Thank you very much.

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President Obama Declares End of Iraq War; Troops to Return By End of 2011 | 11 comments

Mitt Romney quote (4.00 / 1)

“President Obama’s astonishing failure to secure an orderly transition in Iraq has unnecessarily put at risk the victories that were won through the blood and sacrifice of thousands of American men and women. The unavoidable question is whether this decision is the result of a naked political calculation or simply sheer ineptitude in negotiations with the Iraqi government. The American people deserve to hear the recommendations that were made by our military commanders in Iraq.”

So according to this particular GOP presidential candidate, we should leave our troops in iraq. Somehow, I suspect this will be just one of many similar reactions by the Republicans, who have pretty much all shown themselves to be utterly certifiably nuts.

Did anyone ask (0.00 / 0)
Mittens for examples of the disorderly transition? Naw – that would require work.

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White House fired back at Mittens (0.00 / 0)
and pulled no damned punches whatsoever:

The Obama campaign accused Mitt Romney of wanting to “leave American troops” in Iraq for no apparent reason in a statement Friday, hours after the GOP frontrunner called the withdrawal of U.S. forces a “failure” on the part of the president.”The President kept his pledge to the nation to end the war in Iraq in a responsible way, he has promoted our security in Afghanistan and eliminated key Al Qaeda leaders while strengthening American leadership around the world,” Obama campaign spokesman Ben LaBolt said in a statement. “Mitt Romney didn’t lay out a plan to end the war in Iraq in his foreign policy agenda – he barely even mentioned Iraq – but he is apparently willing to leave American troops there without identifying a new mission.”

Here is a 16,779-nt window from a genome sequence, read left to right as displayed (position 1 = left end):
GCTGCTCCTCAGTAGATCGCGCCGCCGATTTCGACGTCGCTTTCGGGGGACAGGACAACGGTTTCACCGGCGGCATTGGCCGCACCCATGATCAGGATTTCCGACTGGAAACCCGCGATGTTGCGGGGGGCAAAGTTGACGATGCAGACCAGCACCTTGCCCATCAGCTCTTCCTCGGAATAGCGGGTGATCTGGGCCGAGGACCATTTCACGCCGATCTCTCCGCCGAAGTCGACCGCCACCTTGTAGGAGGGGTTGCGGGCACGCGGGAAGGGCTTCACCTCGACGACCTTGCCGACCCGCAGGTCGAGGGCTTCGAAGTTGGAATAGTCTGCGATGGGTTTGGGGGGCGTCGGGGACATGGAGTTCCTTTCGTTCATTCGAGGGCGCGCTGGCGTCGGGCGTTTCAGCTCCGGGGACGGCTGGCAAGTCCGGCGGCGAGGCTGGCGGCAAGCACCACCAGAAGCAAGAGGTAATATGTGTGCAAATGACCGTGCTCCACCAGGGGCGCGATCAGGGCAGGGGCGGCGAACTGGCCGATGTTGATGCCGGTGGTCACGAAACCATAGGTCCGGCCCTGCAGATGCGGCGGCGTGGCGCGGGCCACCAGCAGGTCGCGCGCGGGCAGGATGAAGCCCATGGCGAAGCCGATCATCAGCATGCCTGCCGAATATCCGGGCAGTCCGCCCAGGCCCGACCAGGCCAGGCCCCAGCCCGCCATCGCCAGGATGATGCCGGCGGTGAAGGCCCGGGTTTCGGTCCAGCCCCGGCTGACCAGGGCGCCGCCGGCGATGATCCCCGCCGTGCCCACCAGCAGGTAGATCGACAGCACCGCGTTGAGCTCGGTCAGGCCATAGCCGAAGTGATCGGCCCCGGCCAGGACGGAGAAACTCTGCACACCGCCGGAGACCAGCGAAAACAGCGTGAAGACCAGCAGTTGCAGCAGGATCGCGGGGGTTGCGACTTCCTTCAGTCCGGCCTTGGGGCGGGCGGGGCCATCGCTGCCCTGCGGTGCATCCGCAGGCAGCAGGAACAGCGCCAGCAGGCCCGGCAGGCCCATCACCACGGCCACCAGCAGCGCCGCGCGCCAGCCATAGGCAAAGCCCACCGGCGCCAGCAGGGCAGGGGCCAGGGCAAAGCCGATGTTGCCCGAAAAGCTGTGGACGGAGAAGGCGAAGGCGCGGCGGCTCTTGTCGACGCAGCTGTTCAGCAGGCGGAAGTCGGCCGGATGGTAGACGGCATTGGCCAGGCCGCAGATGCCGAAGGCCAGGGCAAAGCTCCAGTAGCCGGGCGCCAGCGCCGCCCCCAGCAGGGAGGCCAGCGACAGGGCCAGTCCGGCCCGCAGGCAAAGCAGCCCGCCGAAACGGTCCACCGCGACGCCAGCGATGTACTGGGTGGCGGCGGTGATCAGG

LaBolt’s kicker: “Mitt Romney’s foreign policy experience is limited to his work as a finance executive shipping American jobs overseas.”

We could not have a clearer view of the theoretical potential “leadership” of Romney, versus that which President Obama has demonstrated, time and again, than this.

Game-Set-Match: Barack Obama.

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What Constitution does Mittens read? (4.00 / 2)
“The American people deserve to hear the recommendations that were made by our military commanders in Iraq.”No, Mittens.The American Commanders should (and do) listen to the orders from their Commander in Chief.

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6th placer Michelle Bachmann squeaked out a response (4.00 / 1)

Bachmann, a Minnesota congresswoman, said Obama’s decision is “a political decision” and “not a military one.”Bachmann said the U.S. has been “ejected” from Iraq and should have demanded “that Iraq repay the full cost of liberating them given their rich oil revenues.”